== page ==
In lieu of an abstract, here is a brief excerpt of the content:

  • Recent Publications
  • Prepared with assistance from Katherine Downs, Ahmed Eissa, Sarah Gilkes, Elani Owen, Colfax Phillips, Rianna Starheim, and Jane Sullivan, and Kevin Whitmeyer.


After We Kill You, We Will Welcome You Back as Honored Guests: Embedded in Afghanistan, by Ted Rall. New York: Hill and Wang, 2014. 226 pages. $26. Ted Rall weaves his personal narrative as an American journalist traveling independently in Afghanistan with historical background on the US-led invasion. Using a self-illustrated comic format, Rall traces a brief history of the relationship between the US and the Taliban prior to the September 11 attacks before diving into his arrival in Afghanistan in 2001 as the war began. Through his account, he seeks to clarify misconceptions of the war and shed light on the Afghan experience, even speaking with Taliban members and their sympathizers. He picks up his story again in 2010, when he returns to Afghanistan un-embedded to record the changes the country had undergone years after the US invasion. Using satire, whimsical illustrations, personal pictures, and historical context, Rall gives a blunt explanation of the war from a civilian perspective and critiques the practice of embedded journalism. (EO)


One Woman’s War: Da (Mother); The Memoirs of Seyyedeh Zahra Hoseyni, translated by Paul Sprachman. Costa Mesa, CA: Mazda, 2014. 728 pages. $35. In One Woman’s War, Seyyedeh Zahra Hoseyni recalls her life as a nurse and fighter in the Iran-Iraq War. Recorded through over 1,000 hours of interviews with Hoseyni as part of a project to gather Iranian women’s oral histories of the Iran-Iraq War, and translated from Persian by Paul Sprachman, the memoir, originally titled Da (Mother), tells the story of a woman who at 17 years old was ready to die in defense of her town and the ideals of the Islamic Revolution. However, since the book was first published in Iran in 2008, it was made into a lauded animated film series. The memoir captures her struggle between the demands of war and the demands she places on herself as a Muslim woman and serves as an alternative to traditionally male-narrated war literature. (KD)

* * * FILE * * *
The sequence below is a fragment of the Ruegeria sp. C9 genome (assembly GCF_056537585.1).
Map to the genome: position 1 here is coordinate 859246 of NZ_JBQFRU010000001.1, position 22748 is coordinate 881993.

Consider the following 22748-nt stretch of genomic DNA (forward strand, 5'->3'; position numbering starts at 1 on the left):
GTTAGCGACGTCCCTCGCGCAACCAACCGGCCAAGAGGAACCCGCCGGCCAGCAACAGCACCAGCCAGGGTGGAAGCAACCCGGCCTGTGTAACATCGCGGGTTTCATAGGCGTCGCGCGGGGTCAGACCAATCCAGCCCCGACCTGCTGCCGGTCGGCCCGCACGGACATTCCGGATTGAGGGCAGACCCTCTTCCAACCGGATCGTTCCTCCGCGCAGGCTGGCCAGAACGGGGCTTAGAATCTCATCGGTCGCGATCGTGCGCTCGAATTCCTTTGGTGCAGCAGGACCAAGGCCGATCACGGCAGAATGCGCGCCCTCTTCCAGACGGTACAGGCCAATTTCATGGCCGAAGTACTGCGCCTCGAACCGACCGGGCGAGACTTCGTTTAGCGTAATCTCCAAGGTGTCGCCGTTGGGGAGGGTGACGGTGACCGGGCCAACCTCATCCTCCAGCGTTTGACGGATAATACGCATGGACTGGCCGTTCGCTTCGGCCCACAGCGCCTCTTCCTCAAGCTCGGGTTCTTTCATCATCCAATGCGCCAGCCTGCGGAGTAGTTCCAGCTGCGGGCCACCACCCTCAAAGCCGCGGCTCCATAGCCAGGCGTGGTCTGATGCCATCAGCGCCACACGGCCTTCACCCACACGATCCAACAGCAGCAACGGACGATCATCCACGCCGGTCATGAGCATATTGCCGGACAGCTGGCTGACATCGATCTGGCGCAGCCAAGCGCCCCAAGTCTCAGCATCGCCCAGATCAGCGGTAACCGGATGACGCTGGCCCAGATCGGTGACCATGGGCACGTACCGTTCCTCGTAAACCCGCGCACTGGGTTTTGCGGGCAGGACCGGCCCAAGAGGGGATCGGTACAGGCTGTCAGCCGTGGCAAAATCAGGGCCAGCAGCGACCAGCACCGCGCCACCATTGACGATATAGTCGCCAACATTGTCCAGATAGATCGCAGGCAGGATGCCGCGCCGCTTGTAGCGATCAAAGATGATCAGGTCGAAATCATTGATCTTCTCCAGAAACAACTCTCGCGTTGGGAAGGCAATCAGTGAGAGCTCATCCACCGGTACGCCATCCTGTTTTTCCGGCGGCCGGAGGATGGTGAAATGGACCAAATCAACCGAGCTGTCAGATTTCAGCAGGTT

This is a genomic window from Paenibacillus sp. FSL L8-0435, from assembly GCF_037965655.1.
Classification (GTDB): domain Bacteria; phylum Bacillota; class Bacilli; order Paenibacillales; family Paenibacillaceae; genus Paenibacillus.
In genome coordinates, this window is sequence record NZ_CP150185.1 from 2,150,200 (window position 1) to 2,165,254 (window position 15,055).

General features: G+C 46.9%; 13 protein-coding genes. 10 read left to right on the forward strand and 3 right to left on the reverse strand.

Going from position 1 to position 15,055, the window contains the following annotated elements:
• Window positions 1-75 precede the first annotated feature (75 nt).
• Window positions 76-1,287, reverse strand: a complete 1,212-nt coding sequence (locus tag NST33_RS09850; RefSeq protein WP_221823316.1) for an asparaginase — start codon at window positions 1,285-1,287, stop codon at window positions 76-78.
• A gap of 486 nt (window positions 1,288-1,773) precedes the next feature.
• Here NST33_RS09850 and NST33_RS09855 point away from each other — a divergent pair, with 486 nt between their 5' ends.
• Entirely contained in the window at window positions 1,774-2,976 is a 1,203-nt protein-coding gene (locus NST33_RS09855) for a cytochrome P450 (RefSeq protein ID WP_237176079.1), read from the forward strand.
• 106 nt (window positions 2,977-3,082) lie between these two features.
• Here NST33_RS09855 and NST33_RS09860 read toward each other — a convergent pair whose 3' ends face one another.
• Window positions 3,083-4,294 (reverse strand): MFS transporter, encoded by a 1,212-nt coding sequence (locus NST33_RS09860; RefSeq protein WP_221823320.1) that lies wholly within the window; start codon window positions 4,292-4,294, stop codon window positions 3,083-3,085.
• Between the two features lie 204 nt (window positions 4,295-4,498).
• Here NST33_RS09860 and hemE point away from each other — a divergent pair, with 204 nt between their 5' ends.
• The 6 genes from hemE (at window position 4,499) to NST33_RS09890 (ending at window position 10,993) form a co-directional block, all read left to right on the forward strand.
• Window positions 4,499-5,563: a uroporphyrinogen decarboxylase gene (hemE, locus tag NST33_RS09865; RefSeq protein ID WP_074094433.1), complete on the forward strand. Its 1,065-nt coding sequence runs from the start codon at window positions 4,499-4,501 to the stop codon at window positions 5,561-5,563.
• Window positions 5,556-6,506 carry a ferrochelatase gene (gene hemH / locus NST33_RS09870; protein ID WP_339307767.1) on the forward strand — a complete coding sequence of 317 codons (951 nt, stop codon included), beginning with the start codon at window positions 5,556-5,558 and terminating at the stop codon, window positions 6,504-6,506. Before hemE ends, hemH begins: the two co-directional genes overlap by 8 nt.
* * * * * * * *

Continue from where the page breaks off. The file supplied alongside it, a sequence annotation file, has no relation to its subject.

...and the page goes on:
Iran Divided: The Historical Roots of Iranian Debates on Identity, Culture, and Governance in the Twenty-First Century, by Shireen T. Hunter. Lanham, MD: Rowman & Littlefield, 2014. 304 pages. $76. Shireen Hunter’s Iran Divided challenges the view that the disagreements surrounding the 2009 Iranian elections were simply a contest between the those with values of freedom and democracy and the repressive forces of religious authoritarianism. Hunter points out that many of the developments following the elections had roots in both Iran’s long history and its more recent past. Iran Divided ultimately determines that the current system of governance in Iran is stable and processdriven, with its Islamic leaders pursuing many aspects of modernity, including constitutionalism and republicanism. (JS)


The Corpse Exhibition and Other Stories of Iraq, by Hassan Blasim, translated by Jonathan Wright. New York: Penguin Books, 2014. 196 pages. $15. This collection of short stories by Iraqi author Hassan Blasim provides an unfiltered look at the American invasion of Iraq and its impact on Iraqi society. Blasim explores the terror, hopelessness, desperation, and elusive moments of hope experienced by Iraqis living in a war zone under a failed government. Blasim’s Iraq — one of aimless teenagers, paranoid extremists, and troubled men ceaselessly haunted by the horrors of war — leaves no room for Western audiences to insert sentiments of American heroism or hopes of an improved Iraq following the US invasion. (SG)
Fallujah Redux: The Anbar Awakening and the Struggle with al-Qaeda, by Daniel R. Green and William F. Mullen III. Annapolis: Naval Institute Press, 2014. 192 pages. $37.95. Fallujah Redux is written about the 2007 Anbar counterinsurgency by veterans of the conflict. Daniel Green and William Mullen present unique, yet complementary accounts of the campaign against al-Qa‘ida insurgents in the town of Falluja. In their account of the battle for Falluja, both authors detail the struggles and victories associated with leading young soldiers into battle and earning the trust of a people plagued by decades of corruption and suspicious of...


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